When The Promise Was Broken – A Steinbeck Odyssey

The scene in front of our car’s windshield seemed a living tableau straight out of a 1930’s Dorothea Lange photograph from the Great Depression.

On that day in late December 2015, I desperately wanted to be a reporter, the kind of brave journalist who goes to the scene of the action and digs deep into the facts of what had happened.

When the day started I had a miserable cold that colored everything I saw in grey, when we first encountered a situation that seemed straight out of the Twilight Zone.

We’d visited the National Steinbeck Center in Salinas. Driving down the one-way street in front of of the building to park we found only another one-way street coming from our left, thus forcing cars from both streets to enter a parking garage and take a ticket to pay for parking.

Ironically all of the downtown streets in Salinas as we entered it were empty of both cars and people that day.

Against the bitter wind of the coldest day ever in this Northern California winter we made a dash for the giant glass architectural monument devoted to one of the greatest authors of the 20th century. We expected to spend hours inside.

But the cavernous building appeared to be nearly vacant. Only a few people were in sight. The exhibits were straight out the the 1950s, replete with tiny screen black and white TVs playing clips of old movies based on Steinbeck’s books.

On closer inspection of exhibits like the display of wax fruits that my mother and others in my hometown used to put in a bowl on their kitchen tables, it became clear that the main purpose of the museum was to promote Salinas Valley produce growers—the ones who now live in stylish mansions dotted all across this unbelievably lush valley.

There was an unremarkable old film about John Steinbeck. The bookstore was anemic, having only a few major paperback novels by Steinbeck and some tchotchkes to sell. The clerk looked bored out of her mind.

Our biggest find was a pile of old dog-earned 1950’s Steinbeck paperbacks, some of which we’d never heard of before, on a battered wooden table at the far end of the cavernous hall.

We left after only a short stay and went to see Steinbeck’s childhood home a few blocks away. It was now a restaurant, not open to the public that afternoon.

However, Steinbeck’s birthplace occupied a corner lot in a neighborhood of pleasant Victorian-style homes currently owned or rented out to people of diverse ethnic backgrounds. We liked strolling through it.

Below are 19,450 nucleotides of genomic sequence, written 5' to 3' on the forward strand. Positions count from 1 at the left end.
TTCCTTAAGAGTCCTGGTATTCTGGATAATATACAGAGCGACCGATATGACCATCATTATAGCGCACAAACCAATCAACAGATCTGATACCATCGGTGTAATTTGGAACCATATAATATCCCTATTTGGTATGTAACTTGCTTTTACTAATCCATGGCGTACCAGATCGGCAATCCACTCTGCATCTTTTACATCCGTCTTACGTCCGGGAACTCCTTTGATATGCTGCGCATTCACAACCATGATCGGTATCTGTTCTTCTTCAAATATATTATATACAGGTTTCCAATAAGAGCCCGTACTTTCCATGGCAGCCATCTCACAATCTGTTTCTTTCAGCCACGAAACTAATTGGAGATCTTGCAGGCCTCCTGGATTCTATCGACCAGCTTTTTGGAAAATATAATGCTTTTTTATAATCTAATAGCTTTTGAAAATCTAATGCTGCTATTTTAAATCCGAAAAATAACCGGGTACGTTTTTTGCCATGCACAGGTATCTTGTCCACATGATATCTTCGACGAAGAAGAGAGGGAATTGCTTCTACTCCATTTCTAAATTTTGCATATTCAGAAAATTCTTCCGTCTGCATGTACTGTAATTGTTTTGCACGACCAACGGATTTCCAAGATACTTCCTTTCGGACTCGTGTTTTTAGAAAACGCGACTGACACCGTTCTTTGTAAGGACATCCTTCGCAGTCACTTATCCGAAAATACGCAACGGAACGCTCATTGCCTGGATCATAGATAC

As we headed back towards the museum to get out of this run-down bleakly depressing town as soon as possible, it was getting late. We’d promptly gotten lost trying to find a shortcut to the highway.

We had just driven around a blind corner onto another one-way street when I felt the car come to a sudden crawl.

We were both stunned. As far as the eye could see this street was covered with homeless men – men of all races and ethnicities, sizes, and ages.

There may have been women too. I don’t know. The street people all wore bulky jackets, blankets or serapes.

If there were children, they must have been inside the tents, or makeshift houses made of blankets, cardboard or scrap metal and wood set up all along the sidewalks.

There was no grass, dirt, shrubs or trees. The sidewalks and street were one paved entity, closely bounded from the two sides by abandoned oddly-tall buildings of the kind built by Chinese immigrants in the past two centuries.

The red and gold paint was long gone, eroded by a century of neglect of those poor bleached wooden structures.

This place, I suddenly realized, was the Soledad Street neighborhood I’d read about at the museum that John Steinbeck had sneaked out and bicycled to as a boy to spend time in.

It was where young John first learned about gambling and about the Chinese men’s lives he depicted so clearly in his books.

I thought, “Why on earth hadn’t the City of Salinas restored this fascinating neighborhood and made it more attractive to tourists and used the proceeds for helping these homeless men?”

In vain I looked for any trace of a soup kitchen that might be feeding all these men who were now clearly living there on the frozen street and sidewalks as we threaded our way through the crowd looking for a way out.

As a young white man in his thirties with the bearing of an ex-military officer, strode across the street in front of our car, I wanted to get out and ask if he was a leader of this community. I wanted to ask him where all these different kinds of men had come from.

And ask each one of the men we passed by why they were on this street on this miserably cold day.

I wanted to express my own outrage on their behalf. I wanted to interview them and to know their stories, and ask if I could take their picture for an article to be published.